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CMP Information Week
InformationWeek Daily - Wednesday, Dec 19, 2007


Editor's Note

How Dell Is (Far Too Much) Like Starbucks

What can a powerhouse PC vendor and a high-priced coffee destination possibly have in common? Both have capitalized on promising beginnings and pushed them to the limit. Then each continued onward into uncharted territory, where additional growth came at the expensive of some of the stuff that made them great in the first place.

Which leaves Dell (Dell) and Starbucks where they are today: In each case, the basic product is still good; the reputation for a stellar customer experience, not so much. Now, pay attention to precisely what I'm saying here. I did not state that the customer experience isn't good anymore. I said that both Dell's and Starbuck's reputations for providing an unparalleled environment in which to purchase computers or to sip latte has declined. And that's undeniably true.

Take Dell. It has taken major hits in public, beginning most prominently with blogger Jeff Jarvis's infamous "Dell Hell" posts of 2005. Since you rarely get a second chance to correct a really bad impression, that meme has been replicated in the blogosphere right down to the present day. (See Ed Burnette's ZDNet post, "How Dell screwed up my order," from last week.)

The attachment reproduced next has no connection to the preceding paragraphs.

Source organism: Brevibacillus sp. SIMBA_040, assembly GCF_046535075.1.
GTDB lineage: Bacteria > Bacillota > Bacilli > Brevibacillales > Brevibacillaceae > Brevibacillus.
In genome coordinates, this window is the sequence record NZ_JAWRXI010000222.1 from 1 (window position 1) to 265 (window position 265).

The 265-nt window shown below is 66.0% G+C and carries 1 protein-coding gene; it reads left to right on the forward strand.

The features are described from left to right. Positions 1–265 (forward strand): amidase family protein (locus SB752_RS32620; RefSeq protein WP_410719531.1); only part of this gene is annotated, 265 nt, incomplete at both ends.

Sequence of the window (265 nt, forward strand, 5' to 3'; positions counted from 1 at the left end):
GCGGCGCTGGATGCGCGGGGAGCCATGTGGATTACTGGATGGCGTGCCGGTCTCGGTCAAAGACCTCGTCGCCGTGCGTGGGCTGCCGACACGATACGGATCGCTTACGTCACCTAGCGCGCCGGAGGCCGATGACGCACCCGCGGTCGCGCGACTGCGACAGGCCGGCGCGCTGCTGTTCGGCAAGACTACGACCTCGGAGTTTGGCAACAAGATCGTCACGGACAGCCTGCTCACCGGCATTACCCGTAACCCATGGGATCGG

Is this kind of stuff fair? On a macro basis, of course not. There will always be some customers who have problems, notwithstanding that the majority of buyers are happy. Hey, if that wasn't the case, the Dell would go out of business.

Me, I was a Dell fan early on, buying a machine from them in 1994. Back then, Gateway was the PC vendor of choice for the less-knowledgeable masses, and Dell was the geekier option. Ultimately, Dell evolved into a reliable, mainstream vendor for PC buyers of all stripes.

Today, unfortunately, I'm not sure exactly what Dell's market positioning is supposed to be. Dell certainly isn't the cheapest. It's not the coolest, either. Which is why the perception that it no longer has super customer service may be so damaging. That alone would be reason enough to get me to give Dell another try, but quite frankly I'm hesitant, even if that's unfair.

For more on similarities between Dell and Starbucks, and to leave a comment, visit the InformationWeek Blog.

Alexander Wolfe
awolfe@cmp.com
www.informationweek.com

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